• Ukrainian troops have made meaningful advances against Russia’s invasion this month.
  • Seeking to save lives and equipment, Russian military commanders asked Russian President Vladimir Putin to retreat from Kherson.
  • Putin has denied the request and become more involved in the war, reports say. 

As he loses his grasp in his unprovoked war against Ukraine, Russian President Vladimir Putin has moved to further embed himself into the war’s strategic planning efforts — but his decision-making seems to contrast with those in the action.

Dismissing on-the-ground commanders’ pleas for soldiers to retreat, Putin has decided to remain in Kherson, a major Southern city in Ukraine, the last in Russian control, The New York Times reported Saturday.

The Times report said that withdrawing from Kherson would save lives and equipment, but would also be another blow to Putin’s waning plan to conquer the country. As such, the Russian president has immersed himself further into the strategic planning of the war, countering some of the wishes of Russian forces on the ground.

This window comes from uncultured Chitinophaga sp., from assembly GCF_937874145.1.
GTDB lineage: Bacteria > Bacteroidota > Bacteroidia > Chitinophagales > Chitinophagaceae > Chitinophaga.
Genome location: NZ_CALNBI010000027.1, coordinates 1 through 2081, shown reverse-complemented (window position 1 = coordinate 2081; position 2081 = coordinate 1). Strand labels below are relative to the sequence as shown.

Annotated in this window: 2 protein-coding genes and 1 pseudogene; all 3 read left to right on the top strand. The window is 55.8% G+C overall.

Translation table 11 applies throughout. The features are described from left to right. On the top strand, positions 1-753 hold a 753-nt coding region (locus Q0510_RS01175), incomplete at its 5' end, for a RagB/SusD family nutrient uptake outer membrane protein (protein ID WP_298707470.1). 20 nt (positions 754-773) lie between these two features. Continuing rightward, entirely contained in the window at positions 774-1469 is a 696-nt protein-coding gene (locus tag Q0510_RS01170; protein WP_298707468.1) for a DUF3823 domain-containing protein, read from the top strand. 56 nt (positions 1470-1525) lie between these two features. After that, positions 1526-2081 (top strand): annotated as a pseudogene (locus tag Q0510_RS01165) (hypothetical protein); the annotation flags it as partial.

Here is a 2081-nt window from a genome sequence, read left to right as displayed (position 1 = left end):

“In this war, there has been a consistent mismatch between Putin’s political objectives and the military means to attain them,” Michael Kofman, director of Russia studies at CNA, a defense research institute, told The Times. “At important decision points, Putin has procrastinated, refusing to recognize the reality, until the options turned from bad to worse.”

The US and UK have said that Putin’s latest actions — including threatening nuclear warfare and implementing a partial military mobilization — indicate his war efforts are failing.

Earlier this month, Ukrainian forces retook most of Kharkiv, forcing Russian troops to flee or attempt to disguise themselves as locals. The move marked a major victory for Ukraine as the numbers of Russian troops are dwindling as their morale fades. Likewise, a portion of Russia’s public appears to disapprove of the war as protests erupted in the country this week.

“The situation in Ukraine is clearly dynamic,” Gen. Mark A. Milley, the chairman of the Joint Chiefs of Staff, told The Times. “It’s too early for a full assessment, but it is clear to me that the strategic initiative has shifted to the Ukrainians.”

Despite the changing situation, Milley claimed that there is still a “long road ahead.”